Interview with QuayolaPosted by isabelwd / July 12th, 2011 / No responses
Lara Sedbon conducts an email interview with Quayola for the LISA blog.
LS: When and why did you start to focus on art and technology?
Q: I was 13 when I first approached computers. My brother was studying architecture at the time and I got incredibly fascinated by all those amazing architecture books he had. Taking inspiration from architects like Peter Eisenman, Zaha Hadid, Coop Himmelb(l)au and Daniel Libeskind, I started experimenting with computer graphics with a focus on abstract forms and imaginary structures and spaces. One of the first software applications I learned and played with was FormZ, an old technical 3D tool for architects and designers.
My approach with technology is subsequent to my interest in art and architecture and it has always been driven by a very specific visual imaginary. What I am doing now is somehow very similar to what I was doing when I started, just more coherent and structured both in terms of concept and techniques.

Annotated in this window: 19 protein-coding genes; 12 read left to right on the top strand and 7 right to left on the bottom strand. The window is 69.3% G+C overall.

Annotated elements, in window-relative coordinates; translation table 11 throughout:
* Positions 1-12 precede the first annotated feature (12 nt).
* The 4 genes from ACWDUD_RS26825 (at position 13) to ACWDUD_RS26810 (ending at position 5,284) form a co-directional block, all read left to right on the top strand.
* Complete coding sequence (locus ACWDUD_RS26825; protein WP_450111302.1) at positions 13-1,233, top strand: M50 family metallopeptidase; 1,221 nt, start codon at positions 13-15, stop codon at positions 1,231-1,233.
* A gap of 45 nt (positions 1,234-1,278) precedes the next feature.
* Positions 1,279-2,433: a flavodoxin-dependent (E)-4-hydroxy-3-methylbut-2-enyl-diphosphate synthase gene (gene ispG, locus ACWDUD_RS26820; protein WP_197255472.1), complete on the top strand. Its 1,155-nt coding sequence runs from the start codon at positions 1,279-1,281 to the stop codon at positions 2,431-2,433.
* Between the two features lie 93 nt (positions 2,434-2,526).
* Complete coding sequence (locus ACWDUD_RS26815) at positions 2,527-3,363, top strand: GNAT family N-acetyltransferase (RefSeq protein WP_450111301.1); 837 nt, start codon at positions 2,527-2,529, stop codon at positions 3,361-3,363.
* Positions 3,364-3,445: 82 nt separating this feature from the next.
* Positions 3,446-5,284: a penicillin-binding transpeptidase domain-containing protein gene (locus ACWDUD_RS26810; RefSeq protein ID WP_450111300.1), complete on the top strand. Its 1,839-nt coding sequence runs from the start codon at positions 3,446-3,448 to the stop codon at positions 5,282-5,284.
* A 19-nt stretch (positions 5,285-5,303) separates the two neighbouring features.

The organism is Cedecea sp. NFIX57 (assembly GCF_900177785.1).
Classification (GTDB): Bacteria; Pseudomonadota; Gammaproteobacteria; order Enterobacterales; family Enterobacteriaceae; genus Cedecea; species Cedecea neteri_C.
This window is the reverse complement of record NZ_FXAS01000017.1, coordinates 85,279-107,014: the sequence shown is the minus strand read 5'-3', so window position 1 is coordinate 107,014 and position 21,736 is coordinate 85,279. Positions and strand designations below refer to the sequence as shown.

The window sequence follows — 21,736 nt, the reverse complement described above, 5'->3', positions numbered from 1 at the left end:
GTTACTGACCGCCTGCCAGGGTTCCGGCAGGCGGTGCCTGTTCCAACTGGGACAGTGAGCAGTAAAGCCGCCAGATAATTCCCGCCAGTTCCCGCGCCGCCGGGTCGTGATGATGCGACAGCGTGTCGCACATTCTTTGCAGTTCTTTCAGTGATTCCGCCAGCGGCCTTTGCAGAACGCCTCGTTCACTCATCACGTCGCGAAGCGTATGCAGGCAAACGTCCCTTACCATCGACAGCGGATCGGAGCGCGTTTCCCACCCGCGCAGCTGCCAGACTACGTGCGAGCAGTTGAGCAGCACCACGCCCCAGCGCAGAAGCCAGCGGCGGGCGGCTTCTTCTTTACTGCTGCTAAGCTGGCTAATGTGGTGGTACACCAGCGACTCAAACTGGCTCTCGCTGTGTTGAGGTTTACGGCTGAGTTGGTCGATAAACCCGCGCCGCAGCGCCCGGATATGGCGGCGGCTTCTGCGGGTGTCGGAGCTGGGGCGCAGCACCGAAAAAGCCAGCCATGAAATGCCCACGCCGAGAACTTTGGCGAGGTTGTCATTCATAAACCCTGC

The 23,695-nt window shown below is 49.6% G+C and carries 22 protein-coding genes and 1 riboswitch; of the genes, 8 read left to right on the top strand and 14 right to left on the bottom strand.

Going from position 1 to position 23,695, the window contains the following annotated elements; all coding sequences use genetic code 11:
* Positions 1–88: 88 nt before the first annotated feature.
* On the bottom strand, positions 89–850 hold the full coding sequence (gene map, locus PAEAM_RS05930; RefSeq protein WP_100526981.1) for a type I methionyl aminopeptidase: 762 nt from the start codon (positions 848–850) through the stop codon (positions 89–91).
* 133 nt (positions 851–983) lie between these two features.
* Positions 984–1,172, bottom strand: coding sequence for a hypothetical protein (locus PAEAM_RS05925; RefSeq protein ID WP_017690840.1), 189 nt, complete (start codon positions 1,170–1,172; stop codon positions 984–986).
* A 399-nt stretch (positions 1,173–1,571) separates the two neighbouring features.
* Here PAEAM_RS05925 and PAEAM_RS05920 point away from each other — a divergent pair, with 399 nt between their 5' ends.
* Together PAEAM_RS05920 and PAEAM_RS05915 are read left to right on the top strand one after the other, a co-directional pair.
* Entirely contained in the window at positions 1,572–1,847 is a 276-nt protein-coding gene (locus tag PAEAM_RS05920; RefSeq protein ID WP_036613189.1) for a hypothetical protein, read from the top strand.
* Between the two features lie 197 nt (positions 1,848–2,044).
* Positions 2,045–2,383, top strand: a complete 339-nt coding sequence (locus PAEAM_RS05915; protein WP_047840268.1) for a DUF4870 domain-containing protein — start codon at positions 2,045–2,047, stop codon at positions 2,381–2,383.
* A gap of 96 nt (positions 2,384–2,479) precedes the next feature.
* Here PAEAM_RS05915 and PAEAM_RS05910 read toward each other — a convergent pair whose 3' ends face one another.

I believe that the use of technology in art is just a spontaneous result of its ever-increasingly presence in our life (from the way we communicate to the way we consume, share and distribute information, the way we shop or extend our social life, etc.). Technology had such a massive impact on every aspect of my life since I was a kid, including the way my creativity is explored.
Technology however has never been the main focus of my work, rather always remained just the tool that allows me to produce the work.
LS: Who do you admire in the technology and art field?
Q: I admire many people in the art&tech field from many different disciplines and backgrounds. Beside London-based talented friends like UnitedVisualArtists, Field, Memo Akten and Karsten Schmidt, Abstract Birds…
Here some names of artists that really inspired me and of which I really respect the work. The work of the following artists is heavily based on technology in different ways, however it is also somehow detached from it at the same time:
- Federico Diaz
- Ryoichi Kurokawa
- Bill Viola
- Rafael Lozano-Hemmer
- Carsten Nicolai (also as Alva Noto)
- Olafur Eliasson
- Aranda Lasch
- Daniel Rozin
- Andreas Gursky